A CEREMONY and parade to mark the 100 year anniversary of the Zeebrugge Raid – a daring attempt to blockade German forces at the Belgian port during World War One – will take place along the River Mersey this weekend.
Honouring the critical wartime mission, which took place towards the end of the First World War, the ferries will be at the centre of the anniversary event taking place on Sunday April 22, 2018, in recognition of the vital role they played in a top secret mission.
Following a short wreath laying service on the River Mersey, there will be a Centenary Service at the Zeebrugge Memorial Stone at the Seacombe Ferry Terminal at 11.00am.
Service personnel including members of the Royal Marines, Royal Navy, and other military veterans will be in attendance, and with members of the local community also invited to attend the service.
An exhibition for the public, by the Wirral Historic Society on Monday April 23 will also take place at Seacombe Ferry Terminal from 11.00am until 1.00pm.
“The Mersey Ferries have an incredible legacy, and we’re very honoured to be involved in such an important commemoration,” said Gary Evans of Mersey Ferries. “The HMS Iris and HMS Daffodil received their “Royal” statuses in recognition of this daring World War One raid, so we’re proud to pay tribute to not only to their role, but to the brave servicemen and women who risked everything.”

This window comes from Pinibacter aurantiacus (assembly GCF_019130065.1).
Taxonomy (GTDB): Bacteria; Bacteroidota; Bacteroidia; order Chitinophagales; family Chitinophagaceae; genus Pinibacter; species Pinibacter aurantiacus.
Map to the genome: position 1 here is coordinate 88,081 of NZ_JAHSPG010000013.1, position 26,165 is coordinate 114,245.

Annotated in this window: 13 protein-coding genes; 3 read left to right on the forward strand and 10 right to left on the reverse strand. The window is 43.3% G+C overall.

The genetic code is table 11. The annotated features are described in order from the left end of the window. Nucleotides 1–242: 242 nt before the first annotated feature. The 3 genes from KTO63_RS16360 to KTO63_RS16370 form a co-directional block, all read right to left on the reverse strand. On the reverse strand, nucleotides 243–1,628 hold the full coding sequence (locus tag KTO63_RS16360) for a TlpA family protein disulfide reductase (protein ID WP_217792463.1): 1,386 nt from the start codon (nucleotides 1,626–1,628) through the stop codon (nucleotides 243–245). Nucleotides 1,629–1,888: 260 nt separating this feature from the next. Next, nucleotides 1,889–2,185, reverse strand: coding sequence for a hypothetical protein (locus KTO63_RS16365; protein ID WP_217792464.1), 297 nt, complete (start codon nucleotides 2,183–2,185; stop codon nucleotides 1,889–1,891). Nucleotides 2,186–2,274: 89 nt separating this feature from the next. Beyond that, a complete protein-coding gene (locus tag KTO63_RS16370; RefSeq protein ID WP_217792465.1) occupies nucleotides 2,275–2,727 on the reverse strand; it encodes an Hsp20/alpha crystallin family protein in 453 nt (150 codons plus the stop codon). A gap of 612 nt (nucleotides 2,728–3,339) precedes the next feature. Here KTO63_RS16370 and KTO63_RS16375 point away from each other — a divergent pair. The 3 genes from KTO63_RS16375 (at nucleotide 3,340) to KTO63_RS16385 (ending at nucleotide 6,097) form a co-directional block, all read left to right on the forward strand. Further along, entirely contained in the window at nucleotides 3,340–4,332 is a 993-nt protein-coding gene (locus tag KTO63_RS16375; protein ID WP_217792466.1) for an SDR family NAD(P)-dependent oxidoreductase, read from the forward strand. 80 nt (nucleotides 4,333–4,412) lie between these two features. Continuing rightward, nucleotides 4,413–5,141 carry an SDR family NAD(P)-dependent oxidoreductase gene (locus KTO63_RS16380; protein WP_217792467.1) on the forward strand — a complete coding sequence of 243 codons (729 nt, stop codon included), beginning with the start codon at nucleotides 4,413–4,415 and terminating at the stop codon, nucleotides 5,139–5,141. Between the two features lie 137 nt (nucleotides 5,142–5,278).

“The Zeebrugge Raid was hailed as a major triumph in the Allied campaign’s war effort, and these two commemorative events give us an opportunity to remember all those people involved in World War One. We would welcome members of the public joining us at the Seacombe service to pay their respects.”
The Mersey Ferries received Royal statuses for their role in the courageous Zeebrugge Raid, which saw them sail across the Channel to take part in a top-secret attack on the coastal Belgian port. The ferries Iris and Daffodil, built in 1906, were aiming to prevent German U-boats from attacking Allied shipping boats in the English Channel and the South Western approaches to the UK.
The ferries were chosen because of their double hulls and low draught in the water, meaning they could carry large numbers of marines and sailors to the heart of the action.
Both ferries were awarded the ‘Royal’ prefix, a unique distinction, which recognises their contribution to the raid. Whilst both vessels sustained significant damage, they made the journey home to Liverpool be reconditioned before returning to normal duties after the war.